SOUTH LAKES 

  • Lake Zway, Langano, Shala, Abijatta, Awassa, Abaya and Chamo are the most visited in the south. They are an excellent opportunity to eat fish in a country that has no exit to the sea (though the offer does not go further than Nile Perch and Tilapia, mostly). I’ve been told that you should swim only in Langano because of Bhilarzia worms are present in most of other Ethiopian lakes. That made Langano the most popular one in Ethiopia, giving space for nice resorts and camping sites (you can bring your tent or they can provide one for you) and being and excellent place to enjoy with your family surrounded by baboons, warthogs and a huge variety of birds. Shala and Abijatta are less populated but they are and excellent opportunity to spot some white pelicans and flamingoes.  Further south you’ll find Abaya and Chamo, separated by Nechisar National Park, a paradise for birds and wildlife (nile crocodiles, zebras and hippos!).

 

  • South National Parks: There are several parks in the south, but I will just mention few.
    • I remember enjoying the trip to Nechisar, specially because I spotted gazelles and a group of shy zebras that were constantly running away from my camera; I should probably mention that the place was extremely hot, so bring plenty of water with you before crossing there.
    • Omo is a UNESCO World Heritage site after some Homo sapiens fossil fragments where discovered there, and is the destination for people who wants to see the Mursi Tribe, a pastorali group well known by its plate and earring decorations in their mouths and ears.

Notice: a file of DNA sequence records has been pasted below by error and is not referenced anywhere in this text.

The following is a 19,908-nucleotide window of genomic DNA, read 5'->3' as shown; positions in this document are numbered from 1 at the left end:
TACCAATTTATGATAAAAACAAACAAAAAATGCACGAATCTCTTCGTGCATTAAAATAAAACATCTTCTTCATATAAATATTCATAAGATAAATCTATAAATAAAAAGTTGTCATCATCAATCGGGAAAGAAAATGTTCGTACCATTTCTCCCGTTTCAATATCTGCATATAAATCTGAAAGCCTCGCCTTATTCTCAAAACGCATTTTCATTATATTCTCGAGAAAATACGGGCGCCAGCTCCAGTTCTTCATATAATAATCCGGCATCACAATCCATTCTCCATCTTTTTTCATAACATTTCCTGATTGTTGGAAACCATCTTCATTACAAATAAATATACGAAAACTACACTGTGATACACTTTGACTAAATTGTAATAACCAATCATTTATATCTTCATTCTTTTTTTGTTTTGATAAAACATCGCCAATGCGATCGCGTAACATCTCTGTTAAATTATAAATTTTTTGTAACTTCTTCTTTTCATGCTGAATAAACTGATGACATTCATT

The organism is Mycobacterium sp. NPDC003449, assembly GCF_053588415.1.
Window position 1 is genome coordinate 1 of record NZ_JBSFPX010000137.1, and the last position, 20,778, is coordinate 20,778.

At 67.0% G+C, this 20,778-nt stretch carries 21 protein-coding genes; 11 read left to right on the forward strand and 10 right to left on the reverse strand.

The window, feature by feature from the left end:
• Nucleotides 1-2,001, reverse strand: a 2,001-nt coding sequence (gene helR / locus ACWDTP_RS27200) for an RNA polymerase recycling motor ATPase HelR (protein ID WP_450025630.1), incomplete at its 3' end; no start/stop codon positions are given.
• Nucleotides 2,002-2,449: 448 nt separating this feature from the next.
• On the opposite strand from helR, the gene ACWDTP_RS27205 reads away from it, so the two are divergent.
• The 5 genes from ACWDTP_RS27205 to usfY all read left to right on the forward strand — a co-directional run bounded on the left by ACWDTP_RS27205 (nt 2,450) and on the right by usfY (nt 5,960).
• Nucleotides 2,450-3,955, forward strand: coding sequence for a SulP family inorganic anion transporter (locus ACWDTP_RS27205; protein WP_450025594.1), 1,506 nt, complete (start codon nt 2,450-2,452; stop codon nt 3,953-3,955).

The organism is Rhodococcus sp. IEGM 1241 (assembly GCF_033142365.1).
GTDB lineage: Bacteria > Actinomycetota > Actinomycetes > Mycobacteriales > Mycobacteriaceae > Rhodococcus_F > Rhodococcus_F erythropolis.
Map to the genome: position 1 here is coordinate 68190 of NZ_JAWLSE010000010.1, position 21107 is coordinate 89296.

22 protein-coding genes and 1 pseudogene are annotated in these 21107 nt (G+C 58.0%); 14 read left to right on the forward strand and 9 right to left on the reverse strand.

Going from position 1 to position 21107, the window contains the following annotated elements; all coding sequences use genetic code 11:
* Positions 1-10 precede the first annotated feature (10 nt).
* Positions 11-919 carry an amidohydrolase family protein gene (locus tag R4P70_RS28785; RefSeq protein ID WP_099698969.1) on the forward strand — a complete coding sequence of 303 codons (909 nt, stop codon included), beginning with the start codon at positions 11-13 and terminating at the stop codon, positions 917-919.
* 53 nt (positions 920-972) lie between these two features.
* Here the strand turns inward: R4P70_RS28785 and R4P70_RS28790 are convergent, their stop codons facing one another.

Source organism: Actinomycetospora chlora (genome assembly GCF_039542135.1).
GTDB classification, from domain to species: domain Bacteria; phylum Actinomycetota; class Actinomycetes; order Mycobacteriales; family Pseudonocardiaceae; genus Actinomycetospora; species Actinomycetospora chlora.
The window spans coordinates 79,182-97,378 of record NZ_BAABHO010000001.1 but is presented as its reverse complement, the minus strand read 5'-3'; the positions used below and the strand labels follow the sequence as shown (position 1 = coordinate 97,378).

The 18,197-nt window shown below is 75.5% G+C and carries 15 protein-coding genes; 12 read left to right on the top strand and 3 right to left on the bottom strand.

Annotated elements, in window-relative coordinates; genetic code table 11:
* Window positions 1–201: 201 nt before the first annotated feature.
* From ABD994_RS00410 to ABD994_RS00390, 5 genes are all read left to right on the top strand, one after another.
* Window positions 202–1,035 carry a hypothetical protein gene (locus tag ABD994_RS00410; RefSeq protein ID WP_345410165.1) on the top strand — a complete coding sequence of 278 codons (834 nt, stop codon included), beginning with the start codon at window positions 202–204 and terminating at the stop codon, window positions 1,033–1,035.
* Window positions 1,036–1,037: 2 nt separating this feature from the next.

• Mago is the place to go if you want to visit the Hammers, the famous tribe that became famous for its initiation rites of men’s jumping of the bulls and women’s self-flagellation. Again, if I find that the bull jumping could be somehow interesting, I’m not supporting seeing women whipping themselves to show their love to their men. Nope!
    • Bale is a bit out of route, as it extends further east. However, people like going there for trekking, wildlife spotting, and to relax as well. I went to do a couple of documentaries and it can be a magic place if you hit the right spots. Nyalas and wolves are less shy here than in the Simien Mountains. Hyenas, lions, monkeys and leopard also habitate the area, though rarely seen. I still have not gone to one spot in Bale that I bet is worth the visit, the Sof Omar caves, a geological wonder that belongs to my bucket list since I once saw the amazing pictures displayed at Bole Airport. Google it and let me know about it if you decide to go!

I can’t help but mention here the excellent job that the Ethiopian Wildlife Conservation Authority (EWCA) is doing to preserve parks, endangered places and wildlife in Ethiopia, and also the astonishing accumulated image database that Ethiopian wildlife photographer and filmmaker Aziz Ahmed has collected. I attach one of his videos here for you to enjoy it: